Wednesday, December 3, 2008

CONF./CFP- Totalitarian Laughter: Cultures of the Comic under Socialism, Princeton, May 8-9

Distrib. by: Central-Eurasia-L - Announcement List for Central Eurasian Studies

CONF./CFP- Totalitarian Laughter: Comic Culture under Socialism, Princeton, May

Posted by: Serguei Oushakine <>

Call for Papers

Totalitarian Laughter:
Cultures of the Comic under Socialism

May 8-9, 2009

Department of Slavic Languages and Literatures
Princeton University

Throughout its history, socialist mass culture actively relied on
satire, humor, and comedy to foster emotional bonds with its audience.
Orchestrated by the state cultural industry, public laughter released
social and political tension, while leaving intact or buttressing
mechanisms of repression and institutions of power. In turn, late
Soviet irony or the aesthetic of grotesque, developed from below,
became instrumental in solidifying a cultural distance from the values
promoted by the socialist state. Varied in their impact and scope,
these cultures of the comic nonetheless constantly pointed to the
irrationality and ludicrousness of the socialist way of life.

Whether officially approved or censored, totalitarian laughter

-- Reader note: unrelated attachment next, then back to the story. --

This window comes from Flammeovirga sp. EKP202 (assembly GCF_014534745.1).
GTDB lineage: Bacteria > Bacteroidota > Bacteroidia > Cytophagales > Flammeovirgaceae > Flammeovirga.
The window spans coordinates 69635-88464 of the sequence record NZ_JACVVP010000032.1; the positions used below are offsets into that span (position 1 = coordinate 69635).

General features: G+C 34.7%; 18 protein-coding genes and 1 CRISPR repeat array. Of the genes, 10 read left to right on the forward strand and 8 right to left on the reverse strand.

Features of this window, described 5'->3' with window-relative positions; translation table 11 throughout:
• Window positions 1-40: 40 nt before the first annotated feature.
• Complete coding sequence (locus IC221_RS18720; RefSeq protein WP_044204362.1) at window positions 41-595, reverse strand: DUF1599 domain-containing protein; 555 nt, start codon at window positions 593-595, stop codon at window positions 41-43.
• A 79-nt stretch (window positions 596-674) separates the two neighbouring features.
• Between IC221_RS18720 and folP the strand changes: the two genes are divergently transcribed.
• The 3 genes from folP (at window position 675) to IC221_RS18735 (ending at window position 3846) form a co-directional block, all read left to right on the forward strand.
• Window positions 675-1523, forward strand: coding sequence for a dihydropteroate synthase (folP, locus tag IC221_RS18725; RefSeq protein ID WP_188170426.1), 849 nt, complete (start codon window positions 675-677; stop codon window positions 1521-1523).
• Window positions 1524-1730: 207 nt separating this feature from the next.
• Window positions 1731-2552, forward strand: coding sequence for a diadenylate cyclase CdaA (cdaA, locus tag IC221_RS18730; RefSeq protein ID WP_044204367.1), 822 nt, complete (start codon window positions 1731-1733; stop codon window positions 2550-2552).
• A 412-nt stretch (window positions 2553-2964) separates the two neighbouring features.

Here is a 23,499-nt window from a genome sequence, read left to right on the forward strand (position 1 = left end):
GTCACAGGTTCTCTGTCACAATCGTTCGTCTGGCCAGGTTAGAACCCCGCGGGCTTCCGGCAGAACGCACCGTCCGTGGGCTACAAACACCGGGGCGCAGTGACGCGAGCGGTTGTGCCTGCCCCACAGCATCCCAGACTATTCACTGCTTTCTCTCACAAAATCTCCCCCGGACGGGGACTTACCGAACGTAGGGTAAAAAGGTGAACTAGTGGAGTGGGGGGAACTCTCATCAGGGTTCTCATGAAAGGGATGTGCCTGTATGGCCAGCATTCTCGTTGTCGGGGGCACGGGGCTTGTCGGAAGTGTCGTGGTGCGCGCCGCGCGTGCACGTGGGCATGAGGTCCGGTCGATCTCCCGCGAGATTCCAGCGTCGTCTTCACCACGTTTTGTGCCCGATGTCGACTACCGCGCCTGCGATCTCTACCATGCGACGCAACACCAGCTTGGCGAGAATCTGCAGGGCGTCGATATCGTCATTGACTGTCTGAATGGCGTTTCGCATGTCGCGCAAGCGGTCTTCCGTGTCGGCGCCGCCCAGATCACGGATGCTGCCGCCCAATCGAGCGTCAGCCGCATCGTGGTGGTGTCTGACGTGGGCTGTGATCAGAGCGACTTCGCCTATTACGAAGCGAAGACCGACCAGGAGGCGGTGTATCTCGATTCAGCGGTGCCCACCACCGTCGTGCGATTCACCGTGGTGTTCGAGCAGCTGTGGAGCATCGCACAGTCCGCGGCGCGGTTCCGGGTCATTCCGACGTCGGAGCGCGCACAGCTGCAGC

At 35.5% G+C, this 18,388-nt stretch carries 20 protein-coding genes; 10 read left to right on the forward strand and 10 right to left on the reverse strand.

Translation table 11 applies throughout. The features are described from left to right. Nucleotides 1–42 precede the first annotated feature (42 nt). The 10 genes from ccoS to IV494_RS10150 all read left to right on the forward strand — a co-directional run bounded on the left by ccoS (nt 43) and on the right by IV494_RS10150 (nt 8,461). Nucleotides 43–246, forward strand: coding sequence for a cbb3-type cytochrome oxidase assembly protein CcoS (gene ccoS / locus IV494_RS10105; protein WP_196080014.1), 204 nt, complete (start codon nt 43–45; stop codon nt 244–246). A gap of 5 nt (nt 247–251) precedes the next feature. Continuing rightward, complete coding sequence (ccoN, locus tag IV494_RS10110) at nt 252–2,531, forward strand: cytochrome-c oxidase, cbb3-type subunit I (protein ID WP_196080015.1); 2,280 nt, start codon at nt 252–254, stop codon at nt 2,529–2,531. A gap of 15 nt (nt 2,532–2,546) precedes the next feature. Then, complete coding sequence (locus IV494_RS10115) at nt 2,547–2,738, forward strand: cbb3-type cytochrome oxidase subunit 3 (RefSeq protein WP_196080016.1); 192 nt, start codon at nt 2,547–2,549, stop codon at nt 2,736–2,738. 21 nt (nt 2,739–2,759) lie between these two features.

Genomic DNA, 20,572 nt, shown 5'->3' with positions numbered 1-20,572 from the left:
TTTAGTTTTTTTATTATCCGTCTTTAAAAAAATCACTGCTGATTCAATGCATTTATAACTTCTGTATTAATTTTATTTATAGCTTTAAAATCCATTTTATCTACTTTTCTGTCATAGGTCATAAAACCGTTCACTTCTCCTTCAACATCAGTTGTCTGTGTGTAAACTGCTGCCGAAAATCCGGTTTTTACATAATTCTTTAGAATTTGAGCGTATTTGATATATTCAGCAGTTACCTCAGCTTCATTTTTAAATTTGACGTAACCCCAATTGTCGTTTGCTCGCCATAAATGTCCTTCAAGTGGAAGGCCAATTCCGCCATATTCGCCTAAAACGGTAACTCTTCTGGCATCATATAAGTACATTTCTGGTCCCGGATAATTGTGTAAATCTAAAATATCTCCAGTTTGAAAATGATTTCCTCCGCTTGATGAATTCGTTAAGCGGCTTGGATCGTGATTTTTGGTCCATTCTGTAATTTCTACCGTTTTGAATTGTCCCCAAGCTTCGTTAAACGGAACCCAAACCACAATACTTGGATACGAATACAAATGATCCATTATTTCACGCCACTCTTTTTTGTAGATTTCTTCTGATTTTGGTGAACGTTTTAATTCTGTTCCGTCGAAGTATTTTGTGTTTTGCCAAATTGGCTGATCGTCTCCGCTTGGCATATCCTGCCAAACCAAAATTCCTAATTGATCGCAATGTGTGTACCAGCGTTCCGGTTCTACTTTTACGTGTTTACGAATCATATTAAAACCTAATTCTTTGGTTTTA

relativized existing practices and norms, suggesting different models
of understanding and embodying really existing socialism. Regardless
of their content, these jokes of repression shared the same quality:
they were made, not found. It is precisely this active production of
totalitarian laughter from above and from below that this conference
aims to explore. How did state socialism transform traditional genres
and categories of the comic? How crucial was state censorship in
producing (or suppressing) totalitarian laughter? Through what forms
of displacement and condensation did official and non-official
cultures achieve their comic effect? How did these practices of the
comic correspond and interact with each other? What kinds of
communities were formed in the process of producing jokes of
repression? What were the mechanisms and paths of circulation through
which laughable versions of socialism became available to larger
audiences? Finally, what kinds of pleasure did totalitarian laughter
promise, if not deliver?

We seek to address these questions by bringing together an
interdisciplinary group of scholars interested in reconstructing the
peculiar relationship between repression and laughter under state
socialism. We invite papers that explore forms of socialist grotesque
in the Soviet Union and central and eastern Europe in such diverse
fields as politics, history, literature, arts, music, theater,
television, and film, among others.

Please send an abstract (300 words) of the paper you would like to present
at this conference, along with your CV, by February 10, 2008 to

We may be able to offer a limited number of travel subsidies for foreign

Those selected to give presentations at the conference will be contacted at
the end of February 2008.

Final papers will be due no later than April 20, and they will be posted on
the conference's website.

Program Committee:

Serguei Oushakine (Princeton), Petre Petrov (Princeton), Seth Graham (UCL),
Kevin M.F. Platt (Penn) Nancy Ries (Colgate).

Central-Eurasia-L mailing list

No comments: